Once again it is time for an update to my serial series about Nordan exile Ragnar Grimfang, tracking down a murderer in the city of Myrrhn.
Lover’s Arch was the most commonly of three bridges that connected the Old Myrrhn to the rest of the city. Since being exiled to Myrrhn I had heard many stories about how the bridge gained its name; my current favourite was a tragic tale of forbidden love that ended with the lovers jumping off the bridge rather than be separated. Of course in the North, this tale would have ended with the two lovers fighting back to back, holding the bridge. If it were a tragedy one would survive.
The entire island of Old Myrrhn was engulfed by a tall stone wall, hiding much of the mansions and grounds from the rest of the city. The bridges all led to stout gates complete with impressive looking portcullises that loomed above visitors, like the teeth of a hungry maw. As I crossed Lover’s Arch I spotted two watchmen with crossbows. I was met by four guards wielding halberds and wearing suits of half-plate armour with menacing helmets.
The guards in Old Myrrhn were paid for by a special “resident’s fee” levied from those who lived there. They answered to the people who ran the island, and not the city itself.
“Halt!” said the largest of the guardsmen as I approached, looking me over. “What brings you to Old Myrrhn?”
His attitude gave the impression that he felt I did not belong here, but he was professional enough not to actually say so. After all, I might be someone of importance, given where I was calling.
“I am here to visit a dear friend,” I said, handing him the Invitation.
The guard pulled up the visor on his helmet as he looked over the invitation. After a moment he nodded, suddenly disinterested.
“Have a great day, sir,” he said, ushering me through the gate. “Can I provide a guide to your destination.”
“I find my way,” I said. “Besides, I might visit some of the parkland on my way through. I hear the Sacred grove of Ellua is lovely this year.”
The guards face did not betray any change of emotion. He merely nodded.
“Just keep that paper with you, sir,” he said. “Other members of the Old Myrrhn Constabulary might ask to see it.”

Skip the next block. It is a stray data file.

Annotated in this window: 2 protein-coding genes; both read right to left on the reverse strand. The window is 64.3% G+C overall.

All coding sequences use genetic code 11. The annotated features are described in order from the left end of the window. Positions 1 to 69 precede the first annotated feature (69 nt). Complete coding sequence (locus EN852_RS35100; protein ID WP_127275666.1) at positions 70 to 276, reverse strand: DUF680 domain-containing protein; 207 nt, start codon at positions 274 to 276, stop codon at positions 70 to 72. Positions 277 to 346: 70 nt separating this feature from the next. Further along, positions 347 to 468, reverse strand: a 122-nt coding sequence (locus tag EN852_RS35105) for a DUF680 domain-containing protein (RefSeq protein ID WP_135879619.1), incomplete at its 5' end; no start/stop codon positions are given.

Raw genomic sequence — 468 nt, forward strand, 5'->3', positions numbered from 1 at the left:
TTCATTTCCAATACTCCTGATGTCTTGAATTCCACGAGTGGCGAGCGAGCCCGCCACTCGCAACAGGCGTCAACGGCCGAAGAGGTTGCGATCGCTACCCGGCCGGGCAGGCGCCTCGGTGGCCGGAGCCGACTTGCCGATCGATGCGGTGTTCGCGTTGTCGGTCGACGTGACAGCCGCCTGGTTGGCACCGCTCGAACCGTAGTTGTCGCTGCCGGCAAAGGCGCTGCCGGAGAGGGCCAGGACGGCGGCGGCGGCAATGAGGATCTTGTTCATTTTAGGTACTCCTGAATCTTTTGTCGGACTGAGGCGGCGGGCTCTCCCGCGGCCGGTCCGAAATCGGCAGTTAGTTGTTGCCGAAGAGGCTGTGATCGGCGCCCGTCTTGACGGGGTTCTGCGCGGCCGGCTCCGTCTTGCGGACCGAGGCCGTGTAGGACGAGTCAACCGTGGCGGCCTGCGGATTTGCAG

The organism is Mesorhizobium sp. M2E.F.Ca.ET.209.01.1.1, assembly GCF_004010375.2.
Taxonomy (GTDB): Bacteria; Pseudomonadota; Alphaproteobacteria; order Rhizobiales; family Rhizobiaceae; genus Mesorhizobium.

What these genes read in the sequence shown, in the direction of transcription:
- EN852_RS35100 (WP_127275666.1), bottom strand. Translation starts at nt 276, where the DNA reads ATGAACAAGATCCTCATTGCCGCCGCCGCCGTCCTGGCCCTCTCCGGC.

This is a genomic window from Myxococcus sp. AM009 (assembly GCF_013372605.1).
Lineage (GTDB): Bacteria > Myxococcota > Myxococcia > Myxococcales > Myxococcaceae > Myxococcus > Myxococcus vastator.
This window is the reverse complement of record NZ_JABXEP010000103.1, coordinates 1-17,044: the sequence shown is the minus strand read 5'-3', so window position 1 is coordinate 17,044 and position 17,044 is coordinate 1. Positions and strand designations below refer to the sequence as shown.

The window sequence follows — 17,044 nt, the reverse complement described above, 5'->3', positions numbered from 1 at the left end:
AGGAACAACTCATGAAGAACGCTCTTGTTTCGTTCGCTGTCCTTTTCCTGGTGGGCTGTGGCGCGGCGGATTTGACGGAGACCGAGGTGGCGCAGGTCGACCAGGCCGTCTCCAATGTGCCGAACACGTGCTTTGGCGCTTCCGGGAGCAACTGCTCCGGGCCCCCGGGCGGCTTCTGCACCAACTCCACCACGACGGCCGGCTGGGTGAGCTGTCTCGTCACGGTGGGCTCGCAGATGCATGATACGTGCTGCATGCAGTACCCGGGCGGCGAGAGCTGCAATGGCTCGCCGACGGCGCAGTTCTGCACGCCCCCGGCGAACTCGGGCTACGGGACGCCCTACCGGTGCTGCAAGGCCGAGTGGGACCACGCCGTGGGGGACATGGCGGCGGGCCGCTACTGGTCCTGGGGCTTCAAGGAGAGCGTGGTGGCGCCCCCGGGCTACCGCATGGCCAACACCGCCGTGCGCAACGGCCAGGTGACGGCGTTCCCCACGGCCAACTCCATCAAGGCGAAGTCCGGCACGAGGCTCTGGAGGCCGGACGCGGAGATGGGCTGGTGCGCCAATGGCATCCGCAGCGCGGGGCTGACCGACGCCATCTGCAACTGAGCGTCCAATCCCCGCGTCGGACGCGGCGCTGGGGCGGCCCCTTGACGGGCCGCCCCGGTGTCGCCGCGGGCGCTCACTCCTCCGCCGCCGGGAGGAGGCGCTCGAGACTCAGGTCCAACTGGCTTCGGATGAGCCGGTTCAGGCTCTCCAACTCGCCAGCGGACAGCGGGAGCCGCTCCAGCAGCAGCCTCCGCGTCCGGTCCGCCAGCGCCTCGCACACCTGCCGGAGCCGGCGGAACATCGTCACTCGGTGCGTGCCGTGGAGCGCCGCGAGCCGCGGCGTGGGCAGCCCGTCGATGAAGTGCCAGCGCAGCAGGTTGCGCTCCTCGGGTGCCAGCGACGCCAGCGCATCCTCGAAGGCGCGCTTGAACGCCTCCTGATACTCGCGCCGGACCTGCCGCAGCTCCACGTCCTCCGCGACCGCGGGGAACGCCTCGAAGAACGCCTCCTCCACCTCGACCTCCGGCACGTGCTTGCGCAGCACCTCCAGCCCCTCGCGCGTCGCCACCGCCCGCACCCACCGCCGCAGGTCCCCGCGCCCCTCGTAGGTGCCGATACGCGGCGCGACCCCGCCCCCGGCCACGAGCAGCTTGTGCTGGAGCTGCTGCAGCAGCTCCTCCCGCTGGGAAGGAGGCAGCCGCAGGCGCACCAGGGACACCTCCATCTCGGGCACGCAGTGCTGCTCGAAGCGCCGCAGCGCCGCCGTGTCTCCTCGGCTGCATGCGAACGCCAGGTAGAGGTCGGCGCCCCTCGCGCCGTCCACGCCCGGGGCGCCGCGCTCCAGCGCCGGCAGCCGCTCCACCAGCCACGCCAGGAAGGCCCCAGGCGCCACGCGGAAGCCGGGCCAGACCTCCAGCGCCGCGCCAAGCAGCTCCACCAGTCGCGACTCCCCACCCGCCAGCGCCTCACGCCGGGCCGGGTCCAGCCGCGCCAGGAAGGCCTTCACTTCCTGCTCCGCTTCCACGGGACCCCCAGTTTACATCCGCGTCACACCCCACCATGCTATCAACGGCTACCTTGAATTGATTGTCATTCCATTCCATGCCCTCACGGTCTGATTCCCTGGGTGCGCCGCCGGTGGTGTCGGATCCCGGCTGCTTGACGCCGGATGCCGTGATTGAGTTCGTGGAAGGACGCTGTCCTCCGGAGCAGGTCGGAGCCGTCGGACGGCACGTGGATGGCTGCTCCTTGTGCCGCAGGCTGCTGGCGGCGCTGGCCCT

“Thank you, Captain,” I said, smiling.
Venerable, Ivy-eaten cottages clashed with enormous gleaming mansions amid a verdance that was lacking elsewhere in the colossus of paving stones, treated timbre, tar, sewage, and copper roofing tiles that was Myrrhn. Beds of red roses lined the streets, covering up any odours from the nearby districts. The people were relaxed and secure, which made them friendlier than most. A young woman in a dress with a parasol even ventured a hello in my direction. I had to stop myself from nodding. Manners, Ragnar, manners.
“Good afternoon miss,” I said, making sure to emphasize my accent for her amusement.
“Oh my, we don’t get many Nordan in Old Myrrhn,” said the girl. “What brings you here?”
Something about the exchange set me off. I smiled.
“I’m just here to visit a friend,” I said.
“Ah well, I best leave you to it sir,” said the girl, returning my smile.
I watched her leave, uneasy. My time in the city had left me suspicious of any unnecessary social interaction with strangers that lasted longer than a polite nod. After a moment I moved on rather than gawk in the street, lost in thought.
The enemy of my enemy is my friend.
That was my plan at getting to Lily Gemarkand. Ruthless and smart, Lily had clawed her way to the dominant position in the Gemarkand clan. I had no doubts that she had enemies in the Gemarkand family who could fill me in on her relationship with her sister, the woman I knew as Sapphire.
The first difficulty would be arranging a meeting without drawing attention to myself. As the head of one of the Seven Families, I was sure that Lily Gemarkand could put the “constabulary” on my trail on a heartbeat if I caught her attention.
I began by taking up a position in a small, expensive tavern near the lower parts of the Gemarkand estate. I reasoned that a good target would be a family member who often spent time outside of the estate. Leaving that kind of comfort for something like drinking was a sign that one does not like the company at home.
His name was Freduar, Lily’s first cousin, a young dandy already fully given over to alcoholism, all save that bitter part of his soul that hated Lily. Normally I would have let such a fop drown his bitterness in bitters, ignoring his whining about how unfair his situation was. Alas, I was force to endure his company for the information I sought. His boredom and indolence made it very easy to strike up a conversation with him. In Old Myrrhn I was an exotic curiosity.
We spoke for an hour, drinking mostly. He painted a lovely picture of the Gemarkand Family. Lily had every surviving member of the family under her power. Secrets that would destroy their reputations at the very least. Freduar repeated the claims that Lily had assassinated her uncles and aunts, but provided no evidence.
“What about her sister?” I asked as time grew short. Old Myrrhn had a curfew for those who bore invitations.
“Oh, you heard about that?” said Freduar, downing a shot. “Funny how that whore turns up now… we all thought that she had ten died years ago. The rest of the city is rough, as I’m sure you know. I Imagine that it shocked even Lily that she’d been alive all this time.”
I was on the verge of asking Freduar what he meant when two burly men entered the tavern. They look at me with cold eyes and moved towards us.
Apparently I was now unwelcome.